Jason H. Goodchild, DMD is a graduate of Dickinson College in Carlisle, PA. He received his dental training at the University of Pennsylvania School of Dental Medicine (Philadelphia, PA). Dr. Goodchild is currently Vice President of Clinical Affairs at Premier Dental Products Company (Plymouth Meeting, PA) involved in educating dentists on new materials and techniques to improve clinical practice. He holds academic appointments as Associate Clinical Professor in the Department of Oral & Maxillofacial Surgery at Creighton University School of Dentistry (Omaha, NE), Clinical Assistant Professor, Division of Oral Diagnosis in the Department of Diagnostic Sciences, Rutgers School of Dental Medicine (Newark, NJ), and Clinical Associate Professor, Department of Oral Medicine, University of Pennsylvania School of Dental Medicine (Philadelphia, PA). He has published numerous articles and lectures internationally on the topics of treatment planning, treatment of medical complex patients, restorative dentistry, pharmacology, emergency medicine in dentistry, enteral sedation dentistry, and dental photography. He has been an invited speaker for the Academy of General Dentistry and American Association of Dental Examiners. He is a reviewer for the Journal of the American Dental Association, General Dentistry, and Quintessence International. Dr. Goodchild maintains a private general dental practice in Havertown, PA.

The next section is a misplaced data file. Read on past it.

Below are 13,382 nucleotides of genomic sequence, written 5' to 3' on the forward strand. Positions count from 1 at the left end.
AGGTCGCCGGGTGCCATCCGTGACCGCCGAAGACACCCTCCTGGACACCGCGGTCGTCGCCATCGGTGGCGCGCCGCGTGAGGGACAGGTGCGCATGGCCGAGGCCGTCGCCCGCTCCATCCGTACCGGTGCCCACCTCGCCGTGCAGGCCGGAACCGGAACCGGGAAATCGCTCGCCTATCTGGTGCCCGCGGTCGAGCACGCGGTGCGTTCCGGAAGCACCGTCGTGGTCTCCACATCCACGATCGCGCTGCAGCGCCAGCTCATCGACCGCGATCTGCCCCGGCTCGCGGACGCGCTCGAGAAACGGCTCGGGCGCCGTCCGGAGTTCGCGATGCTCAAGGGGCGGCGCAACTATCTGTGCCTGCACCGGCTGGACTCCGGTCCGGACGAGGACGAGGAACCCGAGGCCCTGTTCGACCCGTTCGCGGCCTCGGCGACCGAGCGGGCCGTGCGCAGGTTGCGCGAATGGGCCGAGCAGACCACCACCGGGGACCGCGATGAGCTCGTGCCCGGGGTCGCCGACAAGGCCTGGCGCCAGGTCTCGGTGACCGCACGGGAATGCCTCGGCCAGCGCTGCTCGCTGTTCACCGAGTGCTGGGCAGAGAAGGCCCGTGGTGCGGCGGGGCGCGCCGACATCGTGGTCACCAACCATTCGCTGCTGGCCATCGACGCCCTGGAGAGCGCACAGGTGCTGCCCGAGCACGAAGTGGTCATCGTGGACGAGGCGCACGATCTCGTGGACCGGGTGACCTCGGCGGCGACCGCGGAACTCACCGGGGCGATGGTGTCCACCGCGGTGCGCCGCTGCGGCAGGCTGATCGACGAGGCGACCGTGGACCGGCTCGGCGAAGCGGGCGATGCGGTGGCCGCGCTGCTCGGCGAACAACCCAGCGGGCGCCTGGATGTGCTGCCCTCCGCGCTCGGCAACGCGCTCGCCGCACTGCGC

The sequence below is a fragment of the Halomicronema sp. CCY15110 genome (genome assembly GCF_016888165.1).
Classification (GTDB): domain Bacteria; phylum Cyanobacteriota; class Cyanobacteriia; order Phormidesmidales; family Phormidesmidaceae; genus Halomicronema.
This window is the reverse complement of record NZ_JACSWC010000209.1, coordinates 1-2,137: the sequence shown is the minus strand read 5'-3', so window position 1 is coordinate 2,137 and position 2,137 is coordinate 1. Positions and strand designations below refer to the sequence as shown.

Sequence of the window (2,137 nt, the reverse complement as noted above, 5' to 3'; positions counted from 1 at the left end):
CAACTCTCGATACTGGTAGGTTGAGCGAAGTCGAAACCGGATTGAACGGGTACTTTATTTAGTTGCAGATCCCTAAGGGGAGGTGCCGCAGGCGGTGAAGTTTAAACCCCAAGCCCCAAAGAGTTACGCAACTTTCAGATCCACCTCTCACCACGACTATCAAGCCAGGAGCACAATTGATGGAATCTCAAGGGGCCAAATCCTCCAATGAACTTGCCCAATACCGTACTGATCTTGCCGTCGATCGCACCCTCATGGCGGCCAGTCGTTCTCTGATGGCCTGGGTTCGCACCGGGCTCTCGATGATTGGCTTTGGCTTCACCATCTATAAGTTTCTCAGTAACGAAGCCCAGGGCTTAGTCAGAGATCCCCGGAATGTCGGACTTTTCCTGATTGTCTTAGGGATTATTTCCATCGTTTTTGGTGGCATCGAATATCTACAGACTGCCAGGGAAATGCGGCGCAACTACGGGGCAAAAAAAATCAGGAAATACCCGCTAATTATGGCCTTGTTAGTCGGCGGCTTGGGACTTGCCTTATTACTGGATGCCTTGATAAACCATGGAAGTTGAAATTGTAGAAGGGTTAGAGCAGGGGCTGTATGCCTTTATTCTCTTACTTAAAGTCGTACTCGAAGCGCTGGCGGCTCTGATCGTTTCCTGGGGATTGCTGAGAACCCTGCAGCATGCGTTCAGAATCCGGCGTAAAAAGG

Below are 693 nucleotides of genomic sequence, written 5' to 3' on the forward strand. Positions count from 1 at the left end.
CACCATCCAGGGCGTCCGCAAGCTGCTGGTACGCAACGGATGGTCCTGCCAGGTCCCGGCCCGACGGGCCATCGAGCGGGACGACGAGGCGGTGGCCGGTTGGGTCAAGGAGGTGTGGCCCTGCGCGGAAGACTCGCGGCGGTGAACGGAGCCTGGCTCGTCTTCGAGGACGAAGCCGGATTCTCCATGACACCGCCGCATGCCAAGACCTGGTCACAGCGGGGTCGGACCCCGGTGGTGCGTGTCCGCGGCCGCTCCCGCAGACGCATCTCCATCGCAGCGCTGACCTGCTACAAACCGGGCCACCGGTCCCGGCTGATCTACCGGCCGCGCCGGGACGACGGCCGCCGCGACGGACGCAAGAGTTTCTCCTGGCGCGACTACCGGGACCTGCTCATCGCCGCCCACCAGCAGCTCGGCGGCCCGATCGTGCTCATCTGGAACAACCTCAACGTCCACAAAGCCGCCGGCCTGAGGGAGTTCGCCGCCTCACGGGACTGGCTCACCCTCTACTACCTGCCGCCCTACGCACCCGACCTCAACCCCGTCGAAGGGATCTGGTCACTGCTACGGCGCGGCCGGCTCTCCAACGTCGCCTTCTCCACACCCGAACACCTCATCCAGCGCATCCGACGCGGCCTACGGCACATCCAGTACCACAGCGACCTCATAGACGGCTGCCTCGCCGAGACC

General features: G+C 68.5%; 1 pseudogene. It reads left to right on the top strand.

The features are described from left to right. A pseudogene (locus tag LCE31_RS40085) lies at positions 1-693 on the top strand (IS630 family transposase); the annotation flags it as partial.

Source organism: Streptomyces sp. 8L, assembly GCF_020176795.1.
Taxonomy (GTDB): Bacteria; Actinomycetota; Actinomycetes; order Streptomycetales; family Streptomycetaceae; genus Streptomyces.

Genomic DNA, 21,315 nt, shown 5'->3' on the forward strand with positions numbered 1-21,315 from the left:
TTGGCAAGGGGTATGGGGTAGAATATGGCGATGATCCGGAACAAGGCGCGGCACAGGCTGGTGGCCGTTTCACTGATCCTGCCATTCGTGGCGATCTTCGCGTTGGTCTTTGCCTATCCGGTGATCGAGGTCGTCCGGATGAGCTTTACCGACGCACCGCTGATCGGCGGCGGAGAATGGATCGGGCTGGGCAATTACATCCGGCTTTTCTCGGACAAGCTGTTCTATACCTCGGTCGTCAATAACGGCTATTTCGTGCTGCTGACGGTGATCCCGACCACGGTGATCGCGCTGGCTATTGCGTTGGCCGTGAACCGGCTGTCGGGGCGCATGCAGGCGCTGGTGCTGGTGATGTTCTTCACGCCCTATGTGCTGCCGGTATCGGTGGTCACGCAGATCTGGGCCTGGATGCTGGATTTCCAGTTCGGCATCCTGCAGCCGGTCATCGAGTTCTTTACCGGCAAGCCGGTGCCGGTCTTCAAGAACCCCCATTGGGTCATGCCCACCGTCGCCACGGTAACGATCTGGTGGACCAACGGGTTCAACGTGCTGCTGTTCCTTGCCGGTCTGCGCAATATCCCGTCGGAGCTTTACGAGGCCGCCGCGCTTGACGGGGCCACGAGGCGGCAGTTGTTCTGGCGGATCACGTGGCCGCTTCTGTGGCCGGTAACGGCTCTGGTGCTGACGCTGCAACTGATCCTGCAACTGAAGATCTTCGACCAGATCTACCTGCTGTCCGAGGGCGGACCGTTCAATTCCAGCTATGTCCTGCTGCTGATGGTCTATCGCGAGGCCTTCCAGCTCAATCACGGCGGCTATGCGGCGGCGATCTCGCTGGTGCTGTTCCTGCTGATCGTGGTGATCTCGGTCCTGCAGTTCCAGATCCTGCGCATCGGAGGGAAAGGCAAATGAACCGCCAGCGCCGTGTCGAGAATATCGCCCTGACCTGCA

ARTICLES OF INTEREST
- FEATURED ARTICLE Goodchild JH, Donaldson M. Challenging historical dogma: should you really have epinephrine autoinjectors in your emergency kit? Gen Dent 2016;64(6):10-13.
- Donaldson M, Goodchild JH. Making dentistry even safer: understanding the proper choice and use of emergency medications. J Calif Dent Assoc 2019;47(7):455-463.
- Donaldson M, Goodchild JH. Lidocaine turns 70: the evolution of dental local anesthesia. Gen Den 2018;66(3):6-9.
- Goodchild JH, Donaldson M. (2016). Three drug classes every dentist should know: Antibiotics, analgesics, and local anesthetics: Module II: Analgesics. West Bridgewater, MA: Western Schools.
- Aminoshariae A, Kulild JC, Donaldson M. Non-steroidal anti-inflammatory drugs (NSAIDs) and cardiovascular risk: an updated systematic review of the literature. J Am Dent Assoc 2016;147(2):98-110.
- Fitzgerald J, Epstein JB. Donaldson M, Schwartz G, Jones C, Fung K. Outpatient Medication Use and Implications for Dental Care: Guidance for Contemporary Dental Practice. J Can Dent Assoc 2015;81:f10.
- Donaldson M, Touger-Decker R. Vitamin and mineral supplements: Friend or foe when combined with medications? J Am Dent Assoc 2014;145(11):1153-8.
Challenging historical dogma: should you really have epinephrine autoinjectors in your emergency kit?
by Jason H. Goodchild, DMD • Mark Donaldson, BSP, RPH, ACPR, PHARMD, FASHP, FACHE
Download this PDF to learn more about what should really be in your medical emergency kit. See direct autoinjector comparisons and uses.
What should really be in your medical emergency kit?
Hospitals, clinics, emergency responders, and even dental offices are beginning to question the historical dogma: Are epinephrine autoinjectors truly essential in emergency kits? Is the price for convenience really worth the value? Should it all be about price?